As this is a unibody car, there is a very easy test to see if the conversion was done properly. We trust a coach builder more than someone with a saw and good intentions, but we still have our concerns about how safe this can be and if it was done correctly. They never measured up to a factory job though. Take a look at the pictures; call if interested for more details and specifics—Mike 413-262-2197 Seller reserves right to end auction early, Buyer is responsible for shipping. It had Kleber tires too who remembers those? For the few who still wanted that wind in your hair excitement, a few aftermarket companies busied themselves with conversions to production cars.
While not many were made, does the rarity of the conversion add or detract from the value here? Add to that the kindness of criminals, who loved to cut convertible tops in their attempts to gain access to your valuables, and the costs associated with replacing a top. That airbox tube and the brackets and the fan shroud. You won't find another in this condition at this price. First of which is some measure of loss in structural rigidity. Far better to put the price of the car and all that conversion work together and buy yourself a real convertible that actually looked good. A Chiltons manual is very helpful. Convertibles have always been an engineering trade off.
Some of them came from the factory as oddballs, while others were customized or coachbuilt. Engine purrs and starts every time. One time I locked up the… Automatic transmission with 1. It has a few things wrong but they don't affect it at all. First owner had it for 32 years. By 1976, due to fear of government safety mandates, air conditioning, costs, and changing tastes, Cadillac was the last domestic brand to sell convertibles in America.
If it was done poorly, your weight will compress the car enough to make the door hard or impossible to open. All parts are backed by the manufacturer's warranty and shipped directly from Nissan dealers. I think as time goes on you will see this asking price drop. One of the biggest issues automotive engineers face when building a convertible is addressing the structural issues that result from not having a roof. I can see doing an aftermarket chop job to make an interesting car into an even more interesting convertible. The frame prevented the body that sat on top of it from twisting too much.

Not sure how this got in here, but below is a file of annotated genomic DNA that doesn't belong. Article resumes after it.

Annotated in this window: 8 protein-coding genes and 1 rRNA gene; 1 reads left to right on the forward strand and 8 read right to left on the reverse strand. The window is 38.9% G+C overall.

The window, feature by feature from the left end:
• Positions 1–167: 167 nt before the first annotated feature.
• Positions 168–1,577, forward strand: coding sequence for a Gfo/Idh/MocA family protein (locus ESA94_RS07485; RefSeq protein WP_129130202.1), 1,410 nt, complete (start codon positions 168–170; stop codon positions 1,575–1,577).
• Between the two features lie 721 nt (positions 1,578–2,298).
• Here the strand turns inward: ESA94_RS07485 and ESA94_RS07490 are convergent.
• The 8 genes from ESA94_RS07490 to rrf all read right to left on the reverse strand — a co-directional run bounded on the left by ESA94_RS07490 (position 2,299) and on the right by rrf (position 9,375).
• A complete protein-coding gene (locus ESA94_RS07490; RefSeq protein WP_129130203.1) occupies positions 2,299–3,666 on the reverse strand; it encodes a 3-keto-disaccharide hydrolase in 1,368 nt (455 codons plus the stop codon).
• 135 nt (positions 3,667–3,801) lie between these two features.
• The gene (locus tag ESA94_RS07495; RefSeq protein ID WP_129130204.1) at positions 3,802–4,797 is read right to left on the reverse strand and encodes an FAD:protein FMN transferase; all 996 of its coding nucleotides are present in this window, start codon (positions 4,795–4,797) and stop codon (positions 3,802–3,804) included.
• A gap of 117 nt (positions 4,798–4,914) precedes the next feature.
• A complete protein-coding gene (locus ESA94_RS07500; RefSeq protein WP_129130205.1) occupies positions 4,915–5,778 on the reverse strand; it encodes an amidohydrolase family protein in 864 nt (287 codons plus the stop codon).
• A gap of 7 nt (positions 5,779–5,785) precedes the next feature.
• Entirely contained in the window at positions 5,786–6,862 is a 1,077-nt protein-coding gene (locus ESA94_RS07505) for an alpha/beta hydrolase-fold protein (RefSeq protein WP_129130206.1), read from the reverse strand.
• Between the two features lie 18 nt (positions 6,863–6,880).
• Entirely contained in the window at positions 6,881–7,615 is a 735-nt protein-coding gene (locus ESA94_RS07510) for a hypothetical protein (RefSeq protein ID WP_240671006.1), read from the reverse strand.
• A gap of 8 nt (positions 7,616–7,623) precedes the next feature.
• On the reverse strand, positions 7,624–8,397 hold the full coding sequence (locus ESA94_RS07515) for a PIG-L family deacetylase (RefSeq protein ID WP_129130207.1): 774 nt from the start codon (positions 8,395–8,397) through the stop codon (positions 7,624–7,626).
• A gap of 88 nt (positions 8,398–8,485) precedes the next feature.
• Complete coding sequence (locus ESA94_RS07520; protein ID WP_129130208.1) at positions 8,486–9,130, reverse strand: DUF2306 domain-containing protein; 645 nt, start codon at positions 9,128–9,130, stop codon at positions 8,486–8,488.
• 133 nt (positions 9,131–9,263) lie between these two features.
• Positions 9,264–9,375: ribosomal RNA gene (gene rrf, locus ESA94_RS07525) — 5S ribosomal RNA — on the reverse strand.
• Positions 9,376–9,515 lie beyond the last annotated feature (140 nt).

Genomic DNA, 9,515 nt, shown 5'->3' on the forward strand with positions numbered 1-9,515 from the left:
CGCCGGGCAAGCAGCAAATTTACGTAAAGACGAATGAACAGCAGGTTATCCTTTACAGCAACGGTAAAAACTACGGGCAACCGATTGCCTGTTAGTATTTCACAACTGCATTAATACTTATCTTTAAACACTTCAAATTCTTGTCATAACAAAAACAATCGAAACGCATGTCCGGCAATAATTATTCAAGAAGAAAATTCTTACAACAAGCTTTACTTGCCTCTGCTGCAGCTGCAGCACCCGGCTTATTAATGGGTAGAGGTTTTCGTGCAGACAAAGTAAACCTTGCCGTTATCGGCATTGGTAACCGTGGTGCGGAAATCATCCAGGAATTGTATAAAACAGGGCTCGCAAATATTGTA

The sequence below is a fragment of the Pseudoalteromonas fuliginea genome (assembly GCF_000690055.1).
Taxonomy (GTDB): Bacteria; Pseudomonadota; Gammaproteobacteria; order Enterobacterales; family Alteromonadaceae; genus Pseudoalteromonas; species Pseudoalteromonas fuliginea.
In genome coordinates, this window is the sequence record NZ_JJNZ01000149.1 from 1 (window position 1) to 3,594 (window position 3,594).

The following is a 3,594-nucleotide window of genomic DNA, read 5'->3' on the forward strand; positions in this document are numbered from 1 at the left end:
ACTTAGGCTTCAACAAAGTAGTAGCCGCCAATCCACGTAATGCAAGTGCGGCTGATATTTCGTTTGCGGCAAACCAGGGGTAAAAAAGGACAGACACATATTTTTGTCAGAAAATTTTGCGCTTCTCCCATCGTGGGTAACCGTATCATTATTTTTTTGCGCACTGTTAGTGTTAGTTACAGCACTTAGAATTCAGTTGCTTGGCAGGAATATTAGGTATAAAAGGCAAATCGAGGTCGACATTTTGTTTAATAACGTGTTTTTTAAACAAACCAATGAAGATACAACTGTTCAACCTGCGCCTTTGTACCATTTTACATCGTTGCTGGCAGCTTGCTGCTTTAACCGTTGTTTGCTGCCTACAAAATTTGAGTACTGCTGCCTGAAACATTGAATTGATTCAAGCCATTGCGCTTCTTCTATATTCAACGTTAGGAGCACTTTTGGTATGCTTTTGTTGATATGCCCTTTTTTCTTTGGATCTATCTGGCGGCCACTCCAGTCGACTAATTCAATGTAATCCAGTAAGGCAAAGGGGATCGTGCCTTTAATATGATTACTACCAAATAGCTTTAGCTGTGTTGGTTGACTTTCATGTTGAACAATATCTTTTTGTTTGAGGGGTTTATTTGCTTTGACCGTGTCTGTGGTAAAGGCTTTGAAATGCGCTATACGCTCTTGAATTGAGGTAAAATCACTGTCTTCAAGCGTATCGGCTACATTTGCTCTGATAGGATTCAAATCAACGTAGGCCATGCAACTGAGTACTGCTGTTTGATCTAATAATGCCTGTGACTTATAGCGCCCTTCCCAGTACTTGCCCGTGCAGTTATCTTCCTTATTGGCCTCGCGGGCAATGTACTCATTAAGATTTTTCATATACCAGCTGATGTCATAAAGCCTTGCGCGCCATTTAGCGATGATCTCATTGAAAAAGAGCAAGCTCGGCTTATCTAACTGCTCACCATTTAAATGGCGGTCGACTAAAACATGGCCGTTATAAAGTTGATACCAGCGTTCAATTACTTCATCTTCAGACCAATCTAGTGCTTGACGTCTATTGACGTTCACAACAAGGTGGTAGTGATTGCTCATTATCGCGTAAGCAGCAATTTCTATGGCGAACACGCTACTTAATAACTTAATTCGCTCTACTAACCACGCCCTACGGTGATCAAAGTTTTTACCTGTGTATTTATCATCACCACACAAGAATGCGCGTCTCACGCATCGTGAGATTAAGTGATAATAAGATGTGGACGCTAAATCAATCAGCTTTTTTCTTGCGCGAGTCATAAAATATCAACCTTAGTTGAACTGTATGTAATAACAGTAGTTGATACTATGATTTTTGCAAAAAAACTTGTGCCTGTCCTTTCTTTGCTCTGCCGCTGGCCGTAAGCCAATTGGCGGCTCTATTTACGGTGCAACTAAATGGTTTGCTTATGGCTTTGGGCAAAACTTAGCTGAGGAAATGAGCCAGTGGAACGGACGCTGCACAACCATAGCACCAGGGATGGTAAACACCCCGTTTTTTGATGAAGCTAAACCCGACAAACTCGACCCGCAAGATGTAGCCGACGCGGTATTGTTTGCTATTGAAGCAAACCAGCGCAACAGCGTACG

. Just has some places that need to be patched. Even cars like the Ferrari Daytona were successes after being chopped up, with converted spyders looking as good as the factory version and usually commanding higher values than the original berlinetta. Note how it opens and if it shuts easily without scraping. Bought for peanuts, everything worked incl.
The dip stick tube on the transmission is only about 8 inches long. I have seen over ten for sale over the past decade. Great, great cars one and all. Other problems crept up that were associated with this lack of structural rigidity. The early eighties were a tough time for convertible lovers. If it was done correctly, then you could have an interesting and rare oddball. Then, try to open it again.
Document does come with sale of vehicle. I bet that car is still running somewhere in South America! I used the big book for imports 1980-1986. About halfway there I came to realize he apparently had no concept of how to drive at all, driving most of the way in the emergency lane. Still, there were a few companies that wanted to make a little money satisfying this untapped market. There is also clear coat peeling.
It has brand new tires also. Making this car into a convertible is a terrible idea. It looks like they did a good job making this Japanese personal luxury coupe into a functional convertible. Its fairly involved, but not too bad. While they are almost always more beautiful than their hard top stable mates, there are a number of trade offs. I currently have 382,000 miles of mostly pizza delivery on one in a Frontier and it has never been out of the truck. Other than that, this car is fantastic! Only 11 of these were converted from coupes to roadsters by American Custom Coach Works, in Beverly Hills, California.
This one looks to have been done correctly and the seller believes it was done by Hollywood Coach Builders. The decision that makes this one a bad idea was when someone decided to chop the roof off of it. I sold it still in perfect working order but it looked like it had been parked on the deck of the Titanic to an guy from India. Around 280,000 I was just completely sick of if and decided to drive into the ground. Very few of these are known to exist. Headliner needs some work but it doesn't sag at all. With the right chassis bracing a unibody car makes a fine convertible.